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< Contents ERCIM News No. 62, July 2005
SPECIAL THEME: Multimedia Informatics

New Testbed of One Million Images

by Gregory Grefenstette, Pierre-Alain Moëllic, Patrick Hède, Christophe Millet and Christian Fluhr

The Commissariat à l’Energie Atomique (CEA) in France has produced an image database of one million images that will allow researchers in content-based image retrieval to test their system on a life-size collection.

Content-based image retrieval involves searching a collection of images for those relevant to a given ‘query image’. The user submits an image (or sometimes only the description of an image) and wants to find the images in the collection that most closely match. Currently, researchers have been limited to small collections in developing and testing their content-based image retrieval techniques. The largest test collections currently used (such as the University of Columbia databases, or the Corel databases) contain from hundreds up to 60,000 images. To serve as a test collection, the image database must contain labeled images, where the labels show which image is relevant to which other image. Any image can then serve as a test query, and researchers can measure the performance of their system using values such as precision (the proportion of retrieved images that actually are relevant to the query) and recall (the percentage of relevant images in the database that the system retrieves).

Within the EU-sponsored Network of Excellence MUSCLE (Multimedia Understanding through Semantics, Computation and Learning), a new testbed image collection of one million test images has been created. The database is called CLIC (for CEA List Image Collection) and has been produced by the LIC2M team at the CEA, which is one of the MUSCLE partners. LIC2M stands for Laboratoire d’Ingenérie de la Connaissance Mutlimédia Mutlilingue, and is a laboratory outside of Paris that specializes in image and text processing in many languages.

The CLIC image collection contains labelled images, each of which can be used as a query image. The image collection was created by hand-labelling photographs that were donated to the project by colleagues. Any photographs containing identifiable persons were removed. The remaining 15,200 photos were classified into a shallow hierarchy:

  • Food: images of food, and meals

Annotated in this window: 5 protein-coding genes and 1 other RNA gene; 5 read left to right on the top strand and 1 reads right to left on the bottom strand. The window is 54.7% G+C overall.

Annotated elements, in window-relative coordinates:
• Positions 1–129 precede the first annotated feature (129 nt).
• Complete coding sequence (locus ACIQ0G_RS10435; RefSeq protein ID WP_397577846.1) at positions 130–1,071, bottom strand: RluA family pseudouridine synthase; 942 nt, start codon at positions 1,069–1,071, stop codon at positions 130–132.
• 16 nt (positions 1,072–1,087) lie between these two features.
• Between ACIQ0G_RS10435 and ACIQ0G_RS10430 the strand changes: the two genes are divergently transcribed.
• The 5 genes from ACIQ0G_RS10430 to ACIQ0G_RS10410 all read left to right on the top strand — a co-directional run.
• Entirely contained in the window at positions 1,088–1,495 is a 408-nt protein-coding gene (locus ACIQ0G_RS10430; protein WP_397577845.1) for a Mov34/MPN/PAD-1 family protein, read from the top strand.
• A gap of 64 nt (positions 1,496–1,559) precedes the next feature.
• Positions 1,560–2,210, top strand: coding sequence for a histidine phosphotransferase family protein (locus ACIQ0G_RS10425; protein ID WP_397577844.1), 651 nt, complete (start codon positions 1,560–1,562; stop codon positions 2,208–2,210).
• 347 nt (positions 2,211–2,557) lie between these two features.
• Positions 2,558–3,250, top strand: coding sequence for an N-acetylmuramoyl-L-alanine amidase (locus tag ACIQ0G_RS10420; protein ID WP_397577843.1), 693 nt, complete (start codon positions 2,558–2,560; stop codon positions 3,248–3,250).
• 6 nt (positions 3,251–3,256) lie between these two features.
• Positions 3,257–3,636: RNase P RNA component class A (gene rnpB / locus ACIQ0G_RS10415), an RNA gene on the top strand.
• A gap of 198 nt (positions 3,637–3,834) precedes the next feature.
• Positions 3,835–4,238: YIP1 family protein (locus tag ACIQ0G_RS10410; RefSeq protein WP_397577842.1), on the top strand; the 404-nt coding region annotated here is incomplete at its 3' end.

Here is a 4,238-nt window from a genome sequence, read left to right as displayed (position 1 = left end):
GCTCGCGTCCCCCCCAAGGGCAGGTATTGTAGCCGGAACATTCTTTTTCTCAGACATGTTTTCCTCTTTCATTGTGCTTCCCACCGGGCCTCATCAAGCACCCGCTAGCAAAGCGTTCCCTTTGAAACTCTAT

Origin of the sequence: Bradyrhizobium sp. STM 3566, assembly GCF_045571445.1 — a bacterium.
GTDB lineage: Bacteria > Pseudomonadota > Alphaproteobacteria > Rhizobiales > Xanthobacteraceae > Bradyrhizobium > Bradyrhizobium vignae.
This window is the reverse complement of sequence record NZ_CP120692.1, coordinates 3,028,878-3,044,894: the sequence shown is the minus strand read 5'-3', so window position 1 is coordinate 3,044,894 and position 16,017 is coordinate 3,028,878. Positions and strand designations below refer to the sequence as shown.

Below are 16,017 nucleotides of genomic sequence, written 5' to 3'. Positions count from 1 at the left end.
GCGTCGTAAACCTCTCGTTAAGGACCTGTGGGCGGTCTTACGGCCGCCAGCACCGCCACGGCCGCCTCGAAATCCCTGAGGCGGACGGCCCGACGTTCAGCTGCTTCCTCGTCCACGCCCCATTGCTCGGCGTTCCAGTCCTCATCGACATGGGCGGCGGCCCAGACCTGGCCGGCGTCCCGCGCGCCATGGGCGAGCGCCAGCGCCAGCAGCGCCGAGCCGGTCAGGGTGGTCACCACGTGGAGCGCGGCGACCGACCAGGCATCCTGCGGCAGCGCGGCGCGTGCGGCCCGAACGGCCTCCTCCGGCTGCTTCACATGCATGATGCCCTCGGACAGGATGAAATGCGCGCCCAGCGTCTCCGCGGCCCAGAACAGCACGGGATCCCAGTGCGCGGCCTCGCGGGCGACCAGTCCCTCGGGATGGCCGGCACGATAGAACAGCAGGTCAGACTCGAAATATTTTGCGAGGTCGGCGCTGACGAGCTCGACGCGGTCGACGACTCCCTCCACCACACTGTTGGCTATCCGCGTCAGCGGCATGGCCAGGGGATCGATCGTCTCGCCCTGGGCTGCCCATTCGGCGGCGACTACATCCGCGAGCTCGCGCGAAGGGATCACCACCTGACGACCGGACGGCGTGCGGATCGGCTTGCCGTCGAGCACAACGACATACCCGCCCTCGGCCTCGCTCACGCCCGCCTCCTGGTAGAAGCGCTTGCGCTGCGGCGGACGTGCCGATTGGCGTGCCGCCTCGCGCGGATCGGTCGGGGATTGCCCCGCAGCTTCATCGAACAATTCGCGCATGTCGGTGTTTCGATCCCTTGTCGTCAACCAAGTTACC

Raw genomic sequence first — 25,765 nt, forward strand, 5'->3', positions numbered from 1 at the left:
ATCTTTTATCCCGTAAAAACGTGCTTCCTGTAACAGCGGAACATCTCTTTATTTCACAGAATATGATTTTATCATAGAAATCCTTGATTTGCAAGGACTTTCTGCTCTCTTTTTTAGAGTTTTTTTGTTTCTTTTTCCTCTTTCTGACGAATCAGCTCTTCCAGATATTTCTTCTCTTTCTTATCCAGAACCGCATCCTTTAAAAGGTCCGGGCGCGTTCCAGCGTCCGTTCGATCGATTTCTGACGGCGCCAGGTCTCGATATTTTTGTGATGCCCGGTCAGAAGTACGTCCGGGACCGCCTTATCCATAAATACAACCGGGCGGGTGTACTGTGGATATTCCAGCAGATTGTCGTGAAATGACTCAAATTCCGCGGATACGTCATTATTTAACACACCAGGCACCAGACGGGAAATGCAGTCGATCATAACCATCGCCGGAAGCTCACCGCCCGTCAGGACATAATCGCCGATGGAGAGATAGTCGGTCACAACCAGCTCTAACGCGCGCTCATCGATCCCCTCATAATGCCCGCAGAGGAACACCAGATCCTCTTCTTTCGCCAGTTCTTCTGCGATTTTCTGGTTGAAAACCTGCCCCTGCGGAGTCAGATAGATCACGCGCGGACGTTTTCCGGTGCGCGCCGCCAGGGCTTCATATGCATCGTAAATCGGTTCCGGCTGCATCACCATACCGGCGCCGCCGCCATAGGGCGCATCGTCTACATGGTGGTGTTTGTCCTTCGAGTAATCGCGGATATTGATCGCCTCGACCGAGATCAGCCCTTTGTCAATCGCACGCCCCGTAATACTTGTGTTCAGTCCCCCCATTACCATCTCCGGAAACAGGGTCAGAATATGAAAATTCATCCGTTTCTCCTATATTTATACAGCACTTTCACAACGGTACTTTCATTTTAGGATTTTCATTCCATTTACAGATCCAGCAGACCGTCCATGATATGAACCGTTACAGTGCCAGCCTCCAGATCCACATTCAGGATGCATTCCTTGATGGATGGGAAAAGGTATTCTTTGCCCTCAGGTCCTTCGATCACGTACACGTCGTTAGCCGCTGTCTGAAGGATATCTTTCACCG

• Architecture: images of architecture, architectural details, castles, churches, Asian temples
  • Arts: paintings, sculptures, stained glass, engravings
  • Botanic: various plants, trees, flowers
  • Linguistic: images containing text areas
  • Mathematics: fractals
  • Music: images of musical instruments
  • Objects: images representing everyday objects such as coins, scissors etc
  • Nature&Landscapes: landscapes, valley, hills, deserts etc
  • Society: images with people
  • Sports&Games: stadiums, items from games and sports
  • Symbols: iconic symbols, roadsigns, national flags (real and synthetic images)
  • Technical: images involving transportation, robotics, computer science
  • Textures: rock, sky, grass, wall, sand etc
  • City: buildings, roads, streets etc.
Some images from classes of the kernel of the CLIC content-based image retrieval testbed.
Some images from classes of the kernel of the CLIC content-based image retrieval testbed.

These labelled images form the kernel of the collection (see the figure for examples). Each image in the kernel was then altered in 69 different ways. The transformations applied to each original kernel image included: geometric transformations (such as rotation, translation, projection, and splitting), chromatic transformations (such as negative, saturation, black-and-white, and quantification) and various other transformations (such as low-pass filtering, noise addition, border addition, text incrustation, mosaic, resizing, and edge outlining). The altered images were added to the collection with the same labels, thereby generating the one million labelled images in CLIC. Any image can be used as a query, in the knowledge that at least 69 other images are relevant to the query. The transformations were designed to cover a wide variety that occur in natural image manipulation. For example, it is common to find slightly altered and cropped pictures to avoid detection for copyright infringement.

The database will be distributed to the research community through the MUSCLE Network of Excellence, and will prove useful for testing text-based content-based image retrieval (using the labels), evaluating algorithm behaviour over large databases, testing the invariance of algorithms towards transformations, for automatic classification (using the hierarchy), for object and person recognition, and for the detection of text in images. The database will be distributed for research free of charge: please check the MUSCLE Web site for the latest information on its availability.


For further information about the CLIC testbed, please consult the following article:
Pierre-Alain Moëllic, Patrick Hède, Gregory Grefenstette, Christophe Millet, “Evaluating
Content Based Image Retrieval Techniques with the One Million Images CLIC TestBed”,
Proceedings of the Second World Enformatika Congress, WEC’05, February 25-27, 2005, Istanbul, Turkey, pp 171-174.

Please contact:
Gregory Grefenstette, Commissariat à l’Energie Atomique, France
Tel: +33 1 46 54 96 56